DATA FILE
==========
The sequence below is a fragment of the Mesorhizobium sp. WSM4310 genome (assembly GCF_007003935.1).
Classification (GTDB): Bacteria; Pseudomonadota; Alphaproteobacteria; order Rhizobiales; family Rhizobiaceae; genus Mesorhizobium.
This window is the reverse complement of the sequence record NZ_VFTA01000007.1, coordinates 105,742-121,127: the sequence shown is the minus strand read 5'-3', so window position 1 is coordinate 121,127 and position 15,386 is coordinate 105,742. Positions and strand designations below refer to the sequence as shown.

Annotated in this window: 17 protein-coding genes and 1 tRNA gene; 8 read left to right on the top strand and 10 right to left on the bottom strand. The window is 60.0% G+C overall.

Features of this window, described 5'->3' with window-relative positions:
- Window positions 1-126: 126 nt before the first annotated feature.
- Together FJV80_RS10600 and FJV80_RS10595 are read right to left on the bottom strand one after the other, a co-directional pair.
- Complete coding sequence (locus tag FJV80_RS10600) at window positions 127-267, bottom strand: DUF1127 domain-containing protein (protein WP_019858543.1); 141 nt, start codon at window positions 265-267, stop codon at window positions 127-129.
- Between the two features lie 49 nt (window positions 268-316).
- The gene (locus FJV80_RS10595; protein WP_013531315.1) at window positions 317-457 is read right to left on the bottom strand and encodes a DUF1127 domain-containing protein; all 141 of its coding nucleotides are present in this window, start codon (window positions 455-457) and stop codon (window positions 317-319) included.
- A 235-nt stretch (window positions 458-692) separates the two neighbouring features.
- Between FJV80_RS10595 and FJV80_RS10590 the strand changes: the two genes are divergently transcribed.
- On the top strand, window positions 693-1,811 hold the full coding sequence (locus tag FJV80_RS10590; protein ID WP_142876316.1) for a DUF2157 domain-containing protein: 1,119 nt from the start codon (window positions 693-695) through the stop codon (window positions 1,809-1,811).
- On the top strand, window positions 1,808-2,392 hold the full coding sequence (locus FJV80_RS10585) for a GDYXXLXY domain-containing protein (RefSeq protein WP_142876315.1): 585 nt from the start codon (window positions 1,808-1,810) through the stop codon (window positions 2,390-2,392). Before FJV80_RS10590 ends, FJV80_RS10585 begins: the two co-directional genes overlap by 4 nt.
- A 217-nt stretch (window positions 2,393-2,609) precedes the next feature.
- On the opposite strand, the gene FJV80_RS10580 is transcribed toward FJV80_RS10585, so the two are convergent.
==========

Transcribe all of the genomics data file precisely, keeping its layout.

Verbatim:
The sequence below is a fragment of the Mesorhizobium sp. WSM4310 genome (assembly GCF_007003935.1).
Classification (GTDB): Bacteria; Pseudomonadota; Alphaproteobacteria; order Rhizobiales; family Rhizobiaceae; genus Mesorhizobium.
This window is the reverse complement of the sequence record NZ_VFTA01000007.1, coordinates 105,742-121,127: the sequence shown is the minus strand read 5'-3', so window position 1 is coordinate 121,127 and position 15,386 is coordinate 105,742. Positions and strand designations below refer to the sequence as shown.

Annotated in this window: 17 protein-coding genes and 1 tRNA gene; 8 read left to right on the top strand and 10 right to left on the bottom strand. The window is 60.0% G+C overall.

Features of this window, described 5'->3' with window-relative positions:
- Window positions 1-126: 126 nt before the first annotated feature.
- Together FJV80_RS10600 and FJV80_RS10595 are read right to left on the bottom strand one after the other, a co-directional pair.
- Complete coding sequence (locus tag FJV80_RS10600) at window positions 127-267, bottom strand: DUF1127 domain-containing protein (protein WP_019858543.1); 141 nt, start codon at window positions 265-267, stop codon at window positions 127-129.
- Between the two features lie 49 nt (window positions 268-316).
- The gene (locus FJV80_RS10595; protein WP_013531315.1) at window positions 317-457 is read right to left on the bottom strand and encodes a DUF1127 domain-containing protein; all 141 of its coding nucleotides are present in this window, start codon (window positions 455-457) and stop codon (window positions 317-319) included.
- A 235-nt stretch (window positions 458-692) separates the two neighbouring features.
- Between FJV80_RS10595 and FJV80_RS10590 the strand changes: the two genes are divergently transcribed.
- On the top strand, window positions 693-1,811 hold the full coding sequence (locus tag FJV80_RS10590; protein ID WP_142876316.1) for a DUF2157 domain-containing protein: 1,119 nt from the start codon (window positions 693-695) through the stop codon (window positions 1,809-1,811).
- On the top strand, window positions 1,808-2,392 hold the full coding sequence (locus FJV80_RS10585) for a GDYXXLXY domain-containing protein (RefSeq protein WP_142876315.1): 585 nt from the start codon (window positions 1,808-1,810) through the stop codon (window positions 2,390-2,392). Before FJV80_RS10590 ends, FJV80_RS10585 begins: the two co-directional genes overlap by 4 nt.
- A 217-nt stretch (window positions 2,393-2,609) precedes the next feature.
- On the opposite strand, the gene FJV80_RS10580 is transcribed toward FJV80_RS10585, so the two are convergent.